Faith leaders at podium with flags and blue curtain behind them

Call for passage of legislation to stop pawnshops from charging 240% interest for loans

Interviews available upon request

CHICAGO – Faith leaders held a press conference December 23 to caution consumers about turning to predatory loans over the holidays.

Despite groundbreaking legislation passed into law last year capping consumer loan interest rates at 36%, Illinois pawnbrokers still charge as much as 243.3% APR for loans.

“Extravagant gifts are not necessary to enjoy the spirit of the holidays, and predatory lenders that charge triple-digit interest rates are a direct affront to Christian principles,” said Father Larry Dowling of the Archdiocese of Chicago. “The state needs to finish the work it started to protect consumers and close the pawnbroker loophole.”

The state’s 36% interest rate cap, known as the Predatory Loan Prevention Act (PLPA), was part of the Illinois Legislative Black Caucus’s “Economic Access Pillar” to help narrow the racial and ethnic wealth gap.

There is considerable evidence that predatory lending disproportionately impacts Black, Brown, and underserved communities. See, e.g., High-interest loans in Chicago target Black neighborhoods (Nov. 26, 2021). In 2020, the average income of a payday loan borrower was only $37,582 according to data published by the Illinois Department of Financial and Professional Regulation.

A judge in Sangamon County Circuit Court granted pawnbrokers an injunction in September 2021 allowing them to continue charging predatory interest rates. Legislation is pending in Springfield that would fix the problem and require Illinois pawn brokers to charge no more than 36% APR for their loans.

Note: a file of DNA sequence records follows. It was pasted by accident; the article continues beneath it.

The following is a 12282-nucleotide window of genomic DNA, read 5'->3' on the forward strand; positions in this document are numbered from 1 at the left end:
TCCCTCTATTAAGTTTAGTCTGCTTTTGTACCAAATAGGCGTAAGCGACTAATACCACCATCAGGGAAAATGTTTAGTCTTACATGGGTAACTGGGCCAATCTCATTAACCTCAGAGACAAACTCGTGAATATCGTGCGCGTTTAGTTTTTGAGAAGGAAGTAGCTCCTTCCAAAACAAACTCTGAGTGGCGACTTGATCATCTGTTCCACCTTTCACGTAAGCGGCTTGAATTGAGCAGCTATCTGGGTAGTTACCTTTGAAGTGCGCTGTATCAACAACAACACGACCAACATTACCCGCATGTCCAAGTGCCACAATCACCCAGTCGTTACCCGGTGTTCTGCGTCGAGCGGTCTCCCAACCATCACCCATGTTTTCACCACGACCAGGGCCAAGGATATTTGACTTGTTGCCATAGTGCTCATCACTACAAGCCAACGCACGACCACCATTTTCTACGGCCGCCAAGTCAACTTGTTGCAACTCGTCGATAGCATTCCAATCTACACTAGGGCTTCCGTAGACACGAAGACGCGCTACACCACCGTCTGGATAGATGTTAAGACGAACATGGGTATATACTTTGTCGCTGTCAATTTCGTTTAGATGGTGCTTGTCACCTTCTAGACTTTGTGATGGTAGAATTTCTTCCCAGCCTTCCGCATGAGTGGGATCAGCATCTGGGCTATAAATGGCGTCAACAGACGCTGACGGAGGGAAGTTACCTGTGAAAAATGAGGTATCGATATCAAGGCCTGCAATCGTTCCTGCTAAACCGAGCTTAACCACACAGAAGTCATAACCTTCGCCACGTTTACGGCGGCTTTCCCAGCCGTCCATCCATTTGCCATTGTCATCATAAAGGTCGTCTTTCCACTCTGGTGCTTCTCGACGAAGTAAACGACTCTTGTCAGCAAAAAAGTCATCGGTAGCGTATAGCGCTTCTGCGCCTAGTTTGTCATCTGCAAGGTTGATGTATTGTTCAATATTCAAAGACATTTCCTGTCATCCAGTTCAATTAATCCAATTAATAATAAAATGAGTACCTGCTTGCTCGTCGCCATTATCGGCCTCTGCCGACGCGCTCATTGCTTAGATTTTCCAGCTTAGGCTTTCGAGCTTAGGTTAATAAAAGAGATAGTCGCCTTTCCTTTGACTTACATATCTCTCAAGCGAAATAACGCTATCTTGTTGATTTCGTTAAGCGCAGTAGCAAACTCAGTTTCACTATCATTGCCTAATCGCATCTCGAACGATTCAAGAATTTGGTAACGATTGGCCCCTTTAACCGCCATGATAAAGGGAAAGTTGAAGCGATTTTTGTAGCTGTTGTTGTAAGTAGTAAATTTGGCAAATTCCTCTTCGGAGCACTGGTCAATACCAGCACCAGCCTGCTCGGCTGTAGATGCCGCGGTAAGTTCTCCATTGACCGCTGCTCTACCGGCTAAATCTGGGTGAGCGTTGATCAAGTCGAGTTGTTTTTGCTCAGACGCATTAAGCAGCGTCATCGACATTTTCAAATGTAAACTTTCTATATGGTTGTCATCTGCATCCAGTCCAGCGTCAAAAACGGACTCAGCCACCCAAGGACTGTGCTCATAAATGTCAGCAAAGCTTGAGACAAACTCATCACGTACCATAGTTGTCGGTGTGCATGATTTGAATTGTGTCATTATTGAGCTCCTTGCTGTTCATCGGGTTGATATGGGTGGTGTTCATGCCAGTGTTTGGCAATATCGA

“We need to protect the integrity of the economic pillar from the ill intentions of pawn brokers who are disregarding this law and preying on the financially vulnerable, undermining the pillar that is intended to protect the very people they’re targeting,” said State Sen. Jacqueline Collins (D-Chicago).

A woman named Jazmine T., who took out two $800 pawn loans to help her with moving expenses, is also urging legislators to close the pawnbroker loophole. With a triple digit interest rate, she ended up paying more than $2,000 in loan fees and property valued at over $6,000.

“Regardless of the time of year, trying to make a profit off of someone else’s hardship goes against central tenets of the Jewish faith,” said Leah Greenblum, founder and executive director of Jewish Free Loan Chicago (JFLC), which makes zero interest loans to families in need.

A recent poll regarding the impacts of the state interest rate cap shows that by a margin of more than 2 to 1, Illinoisans oppose “exceptions for pawnbrokers.” Eighty-six percent of Illinoisans support the PLPA rate cap. Support for the rate cap is overwhelming across political parties.

A wide swath of organizations and individuals support the legislation, including the Catholic Conference of Illinois, the United Way of Illinois, the NAACP, and the Illinois Hispanic Chamber of Commerce. (See fact sheet)

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Woodstock Institute advances economic and racial justice within financial systems through research and advocacy across Illinois and the United States. Among our areas of focus are predatory lending, access to banking, debt collection, and municipal fines and fees.